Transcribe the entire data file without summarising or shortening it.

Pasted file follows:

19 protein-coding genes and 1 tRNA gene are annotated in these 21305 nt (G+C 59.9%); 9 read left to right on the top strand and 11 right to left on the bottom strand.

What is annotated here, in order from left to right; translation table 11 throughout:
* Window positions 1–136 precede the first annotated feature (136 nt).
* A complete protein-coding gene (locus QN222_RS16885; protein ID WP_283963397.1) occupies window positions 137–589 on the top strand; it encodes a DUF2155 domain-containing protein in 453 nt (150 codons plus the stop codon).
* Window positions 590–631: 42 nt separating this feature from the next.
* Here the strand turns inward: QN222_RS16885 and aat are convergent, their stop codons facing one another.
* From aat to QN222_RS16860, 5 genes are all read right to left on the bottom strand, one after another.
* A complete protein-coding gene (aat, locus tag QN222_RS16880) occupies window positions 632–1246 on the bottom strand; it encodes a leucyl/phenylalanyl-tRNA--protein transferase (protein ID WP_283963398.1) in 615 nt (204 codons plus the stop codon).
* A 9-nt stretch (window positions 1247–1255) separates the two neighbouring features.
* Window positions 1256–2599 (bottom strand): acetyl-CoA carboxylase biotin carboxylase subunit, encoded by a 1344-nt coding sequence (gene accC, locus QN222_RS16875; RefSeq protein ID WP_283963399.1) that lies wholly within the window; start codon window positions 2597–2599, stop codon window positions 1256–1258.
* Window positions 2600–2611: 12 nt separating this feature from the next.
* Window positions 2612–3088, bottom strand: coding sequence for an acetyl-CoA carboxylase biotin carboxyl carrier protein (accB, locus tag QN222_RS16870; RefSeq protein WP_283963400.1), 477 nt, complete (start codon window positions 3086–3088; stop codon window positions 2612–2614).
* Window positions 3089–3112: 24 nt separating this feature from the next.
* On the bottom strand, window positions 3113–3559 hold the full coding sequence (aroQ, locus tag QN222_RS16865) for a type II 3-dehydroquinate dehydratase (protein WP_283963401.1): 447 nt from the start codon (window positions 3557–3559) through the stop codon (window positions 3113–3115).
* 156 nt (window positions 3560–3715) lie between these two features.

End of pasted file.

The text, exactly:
19 protein-coding genes and 1 tRNA gene are annotated in these 21305 nt (G+C 59.9%); 9 read left to right on the top strand and 11 right to left on the bottom strand.

What is annotated here, in order from left to right; translation table 11 throughout:
* Window positions 1–136 precede the first annotated feature (136 nt).
* A complete protein-coding gene (locus QN222_RS16885; protein ID WP_283963397.1) occupies window positions 137–589 on the top strand; it encodes a DUF2155 domain-containing protein in 453 nt (150 codons plus the stop codon).
* Window positions 590–631: 42 nt separating this feature from the next.
* Here the strand turns inward: QN222_RS16885 and aat are convergent, their stop codons facing one another.
* From aat to QN222_RS16860, 5 genes are all read right to left on the bottom strand, one after another.
* A complete protein-coding gene (aat, locus tag QN222_RS16880) occupies window positions 632–1246 on the bottom strand; it encodes a leucyl/phenylalanyl-tRNA--protein transferase (protein ID WP_283963398.1) in 615 nt (204 codons plus the stop codon).
* A 9-nt stretch (window positions 1247–1255) separates the two neighbouring features.
* Window positions 1256–2599 (bottom strand): acetyl-CoA carboxylase biotin carboxylase subunit, encoded by a 1344-nt coding sequence (gene accC, locus QN222_RS16875; RefSeq protein ID WP_283963399.1) that lies wholly within the window; start codon window positions 2597–2599, stop codon window positions 1256–1258.
* Window positions 2600–2611: 12 nt separating this feature from the next.
* Window positions 2612–3088, bottom strand: coding sequence for an acetyl-CoA carboxylase biotin carboxyl carrier protein (accB, locus tag QN222_RS16870; RefSeq protein WP_283963400.1), 477 nt, complete (start codon window positions 3086–3088; stop codon window positions 2612–2614).
* Window positions 3089–3112: 24 nt separating this feature from the next.
* On the bottom strand, window positions 3113–3559 hold the full coding sequence (aroQ, locus tag QN222_RS16865) for a type II 3-dehydroquinate dehydratase (protein WP_283963401.1): 447 nt from the start codon (window positions 3557–3559) through the stop codon (window positions 3113–3115).
* 156 nt (window positions 3560–3715) lie between these two features.